The first Autumn Budget in 20 years will be on 22 November – the last was delivered by Ken Clarke in 1996 - and the Chancellor is likely to be relatively limited in what he can offer the nation, as the shadow of Brexit and a big divorce bill looms large.
However, the experts have already started outlining what they expect to be in the Budget, so we thought it would be worth giving you a flavour of what you are likely to see on the day.
There is unlikely to be any change to the main ISA allowance, as this rocketed from £15,240 to £20,000 this year and yet cash ISA subscriptions fell by £1.638m in the last year - due in a large part to the Personal Savings Allowance (PSA).
The PSA means that basic rate taxpayers can earn up to £1,000 of savings interest tax free, higher rate taxpayers are eligible for a £500 tax-free PSA.
As this means that many savers will no longer pay tax on their savings anyway, the appeal of cash ISAs has waned, but should still not be ignored.
It is worth noting that additional rate taxpayers are not entitled to a PSA, so cash ISAs will still be valuable to them.
You should always at least consider any tax allowances when offered, because you never know when they will be taken away. But that is one of the key reasons for continuing to use cash ISAs. Once opened, anything saved into a cash ISA will be protected from tax for years to come and it is unlikely, although not impossible, that any future changes affecting cash ISAs would be applied retrospectively.
However, if your cash is not protected in this way, any changes to tax reliefs are more likely to have an immediate impact.
The Junior ISA and Child Trust Fund limits should increase by inflation each tax year, so these limits will hopefully rise from the currently level of £4,128 in April.
Savers have not had the best of times in recent years, that is for sure, but there is some scope for the Chancellor to consider tax reliefs available.
Accountancy firm EY anticipates some change in the Enterprise Investment Scheme, which could see the 30% tax relief set in 2011 reduced to 20%. Conversely, providers of EIS schemes are not anticipating a reduction in the level of income tax relief but do expect changes to the type of businesses which qualify for relief.
The Inheritance Tax Residence Nil Rate Band which was introduced in April 2017 at a starting level of £100,000, increasing each year by £25,000 and reaching £175,000 by 2020, is unlikely to be changed. .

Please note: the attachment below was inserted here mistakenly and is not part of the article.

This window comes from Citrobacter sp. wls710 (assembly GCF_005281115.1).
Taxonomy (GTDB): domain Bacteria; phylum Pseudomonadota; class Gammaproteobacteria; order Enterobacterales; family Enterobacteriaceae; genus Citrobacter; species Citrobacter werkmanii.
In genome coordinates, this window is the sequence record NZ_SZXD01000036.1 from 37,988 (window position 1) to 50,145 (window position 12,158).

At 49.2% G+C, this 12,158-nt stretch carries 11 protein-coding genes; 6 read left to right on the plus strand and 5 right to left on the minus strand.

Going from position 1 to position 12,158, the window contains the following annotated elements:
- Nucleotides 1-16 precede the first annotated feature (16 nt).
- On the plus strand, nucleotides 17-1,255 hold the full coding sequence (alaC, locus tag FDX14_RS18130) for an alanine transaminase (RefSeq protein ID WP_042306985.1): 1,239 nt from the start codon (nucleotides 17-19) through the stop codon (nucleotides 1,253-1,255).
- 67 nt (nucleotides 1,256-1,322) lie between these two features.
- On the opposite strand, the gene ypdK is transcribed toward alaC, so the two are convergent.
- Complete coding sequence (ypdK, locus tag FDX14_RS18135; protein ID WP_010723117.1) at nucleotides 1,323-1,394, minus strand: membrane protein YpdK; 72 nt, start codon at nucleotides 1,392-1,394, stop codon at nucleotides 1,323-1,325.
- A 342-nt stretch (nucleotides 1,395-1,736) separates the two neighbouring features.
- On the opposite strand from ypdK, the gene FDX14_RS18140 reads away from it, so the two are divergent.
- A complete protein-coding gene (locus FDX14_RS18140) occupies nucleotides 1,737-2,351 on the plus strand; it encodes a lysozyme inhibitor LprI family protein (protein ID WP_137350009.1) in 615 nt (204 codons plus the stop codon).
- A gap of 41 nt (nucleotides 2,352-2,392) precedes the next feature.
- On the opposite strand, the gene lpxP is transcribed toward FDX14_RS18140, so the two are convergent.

Rarely does a Budget go by when no change is made to pensions and there is speculation the Chancellor could target them again as the cost to the Exchequer of funding pension tax relief has continued to increase, despite the introduction of a tapered annual allowance for high earners in 2016.
Some commentators are speculating that pensions tax relief could be set at a flat-rate of 30%, reducing the amount available to higher rate taxpayers, who can currently get either 40% or 45% tax relief on their contributions, but raising the 20% available to basic rate taxpayers.
Speculation is also rife that the amount you can contribute to a pension and obtain tax relief may be reduced across the board for all pension savers.
The 25% tax free lump sum has so far escaped reform and if it is targeted this year, the chances are it will remain in place for existing pensions, but there is no guarantee.
The additional 3% added to Stamp Duty Land Tax (SDLT) on second homes and buy-to-let properties has added an extra £8.6 billion to the Government’s coffers in the 2016/17 tax year, according to Chris Sanger, head of tax policy at accountants EY, and that is on just 1m transactions.
This has pushed up the overall take on SDLT by 17% compared to 2015/16, but disguises an 8% drop in overall property transactions, taking residential transactions to their lowest level since before the credit crunch. So, there could be some tinkering here to ensure the aims of creating new developments and affordable housing are met. One suggestion is to abolish stamp duty for older homeowners to encourage them to downsize and free up property for younger families.
Lower taxes for the young
One of the ‘buzz’ phrases for the current Government is ‘intergenerational fairness’ and this could lead the Chancellor to offer some tax breaks for the young, either through a reform of National Insurance – which he had to backtrack on last year, so is likely to be more cautious this time – or the re-introduction of an age allowance aimed at the younger generation, rather than older people.
Whatever happens, you can catch up on everything that is relevant for you in our newsletter next week.